They cite the words of Paul, “ Moreover, whom he did predestinate, them he also called, and whom he called them he also justified, and whom he justified them he also glorified,” (Rom. viii. 30.) The argument is, that in this chain of saving benefits, running from eternity to eternity, it cannot be supposed that the Apostle has omitted the renovation or sanctification of the soul; but if this is included it must be comprehended under justification. But whilst we admit, that this great blessing of the New Covenant is not omitted, we maintain that it is fully included, not under justification, with which it is never confounded, but under « calling” and “glorification.” The calling here spoken of, is the effectual, holy calling, by which God by his grace draws sinsul men to himself, and which is the commencement of the work of sanctification, and glorification is the consummation of this internal work of grace ; for what glory can there be without perfect holiness, without which no man can see the Lord,
Another text on which the defenders of this opinion rely, is, “Such were some of you, but ye are washed, but ye are sanctified, but ye are justified in the name of the Lord Jesus, and by the Spirit of our God.” (1 Cor. vi. 11.) But surely
this can prove nothing to their purpose; for the Apostle here expressly mentions sanctification; and to suppose that he in cludes the same under the word justification, is an unnecessary and gratuitous supposition. He does, indeed, ascribe the whole of the great change which the Corinthians had undergone, to the Holy Spirit; but this divine agent is instrumental in justification as well as sanctification ; for, by his operation, faith is produced, by which justification takes place. There is, therefore, not a shadow of evidence from this text, that justification and sanctification signify the same thing; or that they should, in any respect, be confounded; although it is admitted, that these two benefits of the covenant of grace are always conjoined, and are ever contemporaneous ; so that he who is justified, is at the same time renovated; and he who is renewed is justified ; but they are, nevertheless, perfectly distinct.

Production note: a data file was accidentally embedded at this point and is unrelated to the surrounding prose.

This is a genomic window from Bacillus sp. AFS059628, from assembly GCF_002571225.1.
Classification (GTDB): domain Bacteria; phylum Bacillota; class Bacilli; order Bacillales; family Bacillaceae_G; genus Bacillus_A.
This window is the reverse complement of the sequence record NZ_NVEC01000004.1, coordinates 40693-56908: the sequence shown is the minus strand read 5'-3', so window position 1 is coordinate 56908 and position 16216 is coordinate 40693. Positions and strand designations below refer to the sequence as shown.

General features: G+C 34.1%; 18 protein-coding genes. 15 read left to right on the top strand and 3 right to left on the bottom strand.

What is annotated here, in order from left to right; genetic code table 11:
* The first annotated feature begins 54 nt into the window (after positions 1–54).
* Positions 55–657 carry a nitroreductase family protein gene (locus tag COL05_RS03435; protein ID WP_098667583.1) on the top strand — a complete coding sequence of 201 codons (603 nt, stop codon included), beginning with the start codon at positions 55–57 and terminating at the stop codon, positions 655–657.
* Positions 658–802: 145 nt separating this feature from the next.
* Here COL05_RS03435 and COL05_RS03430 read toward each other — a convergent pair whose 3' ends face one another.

But the passage of Scripture on which they place most reliance is, “ He that is unjust let him be unjust still—and he that is righteous, let him be righteous still—and he that is holy, let him be holy still,” (Rev. xxiii. 11.) The phrase, “ he that is righteous let him be righteous still,” might be rendered with propriety," he that is justified let him be justified still.” But there is nothing in the text thus interpreted to induce us to depart from the usual meaning of the word “justify." Why may it not mean, he that is now justified let him continue in a justified state? Why should we suppose that inherent holiness is intended, when that idea is strongly expressed in another part of the verse, “ he that is holy let him be holy still.” There is no necessity of admitting, that an increase of justification is here signified. There is nothing said of increase, but only of continuance. There is, however, good reason to believe, that the common reading of this text in our Greek Testaments, is not the correct reading. According to the best authorities, the text should be read, “ he that is righteous, let him do righteousness.” This correction Griesbach has received into his edition of the Greek Testament, which Dr. Owen had defended as the true reading of the passage, long before.
Sometimes the words in Isaiah have been adduced, “ By his knowledge shall my righteous servant justify many." But by his knowledge, in this place, we should understand the “ Gospel,” which is the knowledge of Christ, or "faith which is nearly identical with the knowledge of Christ. By the knowledge of himself, by means of the Gospel, or by the instrumentality of faith, shall my righteous servant justify